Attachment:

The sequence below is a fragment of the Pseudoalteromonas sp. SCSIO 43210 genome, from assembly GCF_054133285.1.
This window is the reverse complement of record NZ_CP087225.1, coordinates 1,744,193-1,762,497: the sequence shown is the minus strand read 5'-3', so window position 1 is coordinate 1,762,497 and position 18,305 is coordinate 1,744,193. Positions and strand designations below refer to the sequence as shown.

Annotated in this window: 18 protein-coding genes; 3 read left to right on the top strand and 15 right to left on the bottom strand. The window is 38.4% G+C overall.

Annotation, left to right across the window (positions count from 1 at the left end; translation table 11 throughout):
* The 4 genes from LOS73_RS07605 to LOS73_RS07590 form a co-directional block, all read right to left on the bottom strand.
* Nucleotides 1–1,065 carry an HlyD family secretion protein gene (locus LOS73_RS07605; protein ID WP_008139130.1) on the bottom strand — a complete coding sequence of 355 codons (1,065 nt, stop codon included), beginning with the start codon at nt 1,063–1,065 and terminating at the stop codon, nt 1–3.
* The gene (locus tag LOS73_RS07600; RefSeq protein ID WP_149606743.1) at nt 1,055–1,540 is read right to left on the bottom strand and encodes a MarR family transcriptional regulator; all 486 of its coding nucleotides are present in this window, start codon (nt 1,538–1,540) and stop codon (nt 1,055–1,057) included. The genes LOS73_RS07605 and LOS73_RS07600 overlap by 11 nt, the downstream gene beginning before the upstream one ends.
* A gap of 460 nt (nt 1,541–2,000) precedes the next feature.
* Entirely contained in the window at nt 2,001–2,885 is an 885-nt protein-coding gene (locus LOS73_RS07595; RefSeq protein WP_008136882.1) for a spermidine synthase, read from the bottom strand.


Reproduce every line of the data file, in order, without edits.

The sequence below is a fragment of the Pseudoalteromonas sp. SCSIO 43210 genome, from assembly GCF_054133285.1.
This window is the reverse complement of record NZ_CP087225.1, coordinates 1,744,193-1,762,497: the sequence shown is the minus strand read 5'-3', so window position 1 is coordinate 1,762,497 and position 18,305 is coordinate 1,744,193. Positions and strand designations below refer to the sequence as shown.

Annotated in this window: 18 protein-coding genes; 3 read left to right on the top strand and 15 right to left on the bottom strand. The window is 38.4% G+C overall.

Annotation, left to right across the window (positions count from 1 at the left end; translation table 11 throughout):
* The 4 genes from LOS73_RS07605 to LOS73_RS07590 form a co-directional block, all read right to left on the bottom strand.
* Nucleotides 1–1,065 carry an HlyD family secretion protein gene (locus LOS73_RS07605; protein ID WP_008139130.1) on the bottom strand — a complete coding sequence of 355 codons (1,065 nt, stop codon included), beginning with the start codon at nt 1,063–1,065 and terminating at the stop codon, nt 1–3.
* The gene (locus tag LOS73_RS07600; RefSeq protein ID WP_149606743.1) at nt 1,055–1,540 is read right to left on the bottom strand and encodes a MarR family transcriptional regulator; all 486 of its coding nucleotides are present in this window, start codon (nt 1,538–1,540) and stop codon (nt 1,055–1,057) included. The genes LOS73_RS07605 and LOS73_RS07600 overlap by 11 nt, the downstream gene beginning before the upstream one ends.
* A gap of 460 nt (nt 1,541–2,000) precedes the next feature.
* Entirely contained in the window at nt 2,001–2,885 is an 885-nt protein-coding gene (locus LOS73_RS07595; RefSeq protein WP_008136882.1) for a spermidine synthase, read from the bottom strand.